On the one hand, when warned not to lose herself while attending to others by Fuller, Sophia bristles. On the other, when Sophia surrenders to her painting, the “. . . result is infirmity. . . .” From physical and psychological strain? From over-expenditure of limited energy? From internal pressures between private desires and public demands? Such juxtaposition is not resolved in the novel. Perhaps it cannot be resolved in life, either.

After having created a bust, Sophia’s head pounds, and she quotes Nathaniel as saying, “You must not strain yourself so. Creating that bust has brought such a dreadful return of your headaches. . . . You must not allow yourself to be agitated, even if it means that you do nothing but take milk and bread by the fireside for the rest of your days.”

Furious at him, she replies, “I do not want milk and bread. I want wine and joy. I want our creative communion to begin—you at your desk and me at my easel.  Our new Eden. I want it now!”

Readers will be as provoked as they are pleased by this book. Does Sophia Peabody Hawthorne seek a Utopia never to be found on earth? Is Nathaniel Hawthorne, who conceived and birthed the iconic Hester Prynne, constitutionally unable to imagine a non-conformist wife? Did Sophia’s mother rightly advise her daughter against both marriage and a fully-realized artistic career?

Early in the narrative, Sophia herself offers a point of view that numerous female artists have explored: “I begin to realize it is those around me who wish to suppress [my artistry], because they fear what will happen if I allow my full power to be realized. They have wanted my sterility to keep my passions at bay, and have even encouraged me in my infirmities because they wish to contain me.”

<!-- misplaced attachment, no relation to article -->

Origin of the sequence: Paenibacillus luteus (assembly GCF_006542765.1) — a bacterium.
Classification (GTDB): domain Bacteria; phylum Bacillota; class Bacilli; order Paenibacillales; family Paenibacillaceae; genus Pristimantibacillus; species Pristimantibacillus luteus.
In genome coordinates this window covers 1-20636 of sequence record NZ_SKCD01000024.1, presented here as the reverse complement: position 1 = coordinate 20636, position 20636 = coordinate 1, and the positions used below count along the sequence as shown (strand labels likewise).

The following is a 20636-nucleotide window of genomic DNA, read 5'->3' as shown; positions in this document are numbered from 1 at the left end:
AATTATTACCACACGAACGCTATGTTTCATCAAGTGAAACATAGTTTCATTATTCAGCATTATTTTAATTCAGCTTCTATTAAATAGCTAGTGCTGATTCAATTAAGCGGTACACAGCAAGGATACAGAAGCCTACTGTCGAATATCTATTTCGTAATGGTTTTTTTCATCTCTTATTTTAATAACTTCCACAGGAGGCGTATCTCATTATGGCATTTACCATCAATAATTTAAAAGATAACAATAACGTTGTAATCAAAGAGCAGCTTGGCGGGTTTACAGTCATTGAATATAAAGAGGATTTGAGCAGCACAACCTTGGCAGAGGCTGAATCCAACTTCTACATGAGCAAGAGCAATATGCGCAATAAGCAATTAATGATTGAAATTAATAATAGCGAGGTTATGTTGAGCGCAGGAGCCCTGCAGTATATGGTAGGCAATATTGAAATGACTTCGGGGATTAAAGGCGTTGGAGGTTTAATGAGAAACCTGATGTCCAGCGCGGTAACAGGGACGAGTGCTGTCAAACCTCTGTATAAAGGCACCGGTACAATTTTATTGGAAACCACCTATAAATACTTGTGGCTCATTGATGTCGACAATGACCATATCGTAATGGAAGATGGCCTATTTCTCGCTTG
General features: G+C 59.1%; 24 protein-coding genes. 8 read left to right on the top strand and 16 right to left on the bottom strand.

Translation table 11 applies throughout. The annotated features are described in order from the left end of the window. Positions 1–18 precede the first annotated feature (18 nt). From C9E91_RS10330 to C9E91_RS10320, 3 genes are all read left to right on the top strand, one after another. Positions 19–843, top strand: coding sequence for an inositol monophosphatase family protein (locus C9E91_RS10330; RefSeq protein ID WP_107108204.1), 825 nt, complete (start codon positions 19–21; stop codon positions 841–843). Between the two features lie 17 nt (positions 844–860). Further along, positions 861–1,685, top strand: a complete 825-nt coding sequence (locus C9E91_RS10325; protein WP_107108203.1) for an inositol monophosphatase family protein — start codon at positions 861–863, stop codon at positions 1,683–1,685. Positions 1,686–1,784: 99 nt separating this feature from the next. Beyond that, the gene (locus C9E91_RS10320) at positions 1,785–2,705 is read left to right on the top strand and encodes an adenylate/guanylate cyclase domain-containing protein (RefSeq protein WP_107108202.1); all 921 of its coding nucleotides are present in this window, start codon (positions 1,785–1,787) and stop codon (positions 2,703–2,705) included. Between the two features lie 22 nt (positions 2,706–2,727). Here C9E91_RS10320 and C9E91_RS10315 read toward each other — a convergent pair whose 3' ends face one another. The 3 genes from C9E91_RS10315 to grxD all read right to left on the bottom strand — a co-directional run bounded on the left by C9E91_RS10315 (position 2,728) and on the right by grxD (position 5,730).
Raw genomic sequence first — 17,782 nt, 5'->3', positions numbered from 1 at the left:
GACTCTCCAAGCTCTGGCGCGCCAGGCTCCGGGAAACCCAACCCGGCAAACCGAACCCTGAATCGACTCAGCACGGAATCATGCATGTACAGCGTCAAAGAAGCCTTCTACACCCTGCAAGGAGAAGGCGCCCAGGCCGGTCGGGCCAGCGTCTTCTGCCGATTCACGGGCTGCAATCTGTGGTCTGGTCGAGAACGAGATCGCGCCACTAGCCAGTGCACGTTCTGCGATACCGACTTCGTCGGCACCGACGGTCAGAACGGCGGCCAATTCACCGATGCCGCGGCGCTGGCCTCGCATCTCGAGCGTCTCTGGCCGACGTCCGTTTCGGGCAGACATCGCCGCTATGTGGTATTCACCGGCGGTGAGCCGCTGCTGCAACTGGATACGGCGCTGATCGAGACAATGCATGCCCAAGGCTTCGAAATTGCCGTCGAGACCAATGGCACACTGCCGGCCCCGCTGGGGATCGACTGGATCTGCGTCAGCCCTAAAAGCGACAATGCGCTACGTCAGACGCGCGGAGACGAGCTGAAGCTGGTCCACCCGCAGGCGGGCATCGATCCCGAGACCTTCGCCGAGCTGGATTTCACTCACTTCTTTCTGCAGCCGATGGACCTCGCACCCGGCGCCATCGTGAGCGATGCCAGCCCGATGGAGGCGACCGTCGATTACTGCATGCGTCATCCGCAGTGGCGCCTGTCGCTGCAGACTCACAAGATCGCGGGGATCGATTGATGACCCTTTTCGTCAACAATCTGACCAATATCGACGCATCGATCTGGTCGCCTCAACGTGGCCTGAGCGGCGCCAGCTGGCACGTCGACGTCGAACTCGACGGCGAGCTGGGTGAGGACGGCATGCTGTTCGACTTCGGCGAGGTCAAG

When Una, the oldest of the three Hawthorne children, suggests to her mother that, ”You should paint again,” the artistic and the domestic merge. “Do,” says Nathaniel. “I am eager to see such a creation at this juncture, now that you have so much more of life’s wisdom.”

Angry feminists will roar. Does the “now” to which Nathaniel alludes mean “now” that the children have grown, “now” that I am monetarily successful, “now” that you need not support me full time?

Others will contend that Sophia’s own, more moderate conclusion, holds sway: “Our love is a work of art. It is the great masterpiece of my life because it has been rendered over decades.”

Does enduring love trump art? Who knows?

Even Margaret Fuller succumbed to it. Sophia listens to friend Emelyn Storys’ recounting: “Margaret was a changed woman in Italy. I had known her in Boston, and thought her arrogant and off-putting.But here she . . . bloomed in the glow of love from her soldier Giovanni and their son, Angelo. She was a testament to the graces of perfect love in an imperfect world, and though she met a terrible end [death by drowning at sea], her life was not a tragedy. She was greatly adored and admired, and can any of us hope for more?”

If the historical Sophia Peabody Hawthorne gave up art for love, Robuck’s imagined protagonist by the same name does not. Unlike her husband who, as noted by numerous historical sources, feared revealing himself to his public, she tells all. “I must share his life, because the world needs his story, my story. And in our story, the romance of the Hawthornes, I will have the final word.”

And so she does.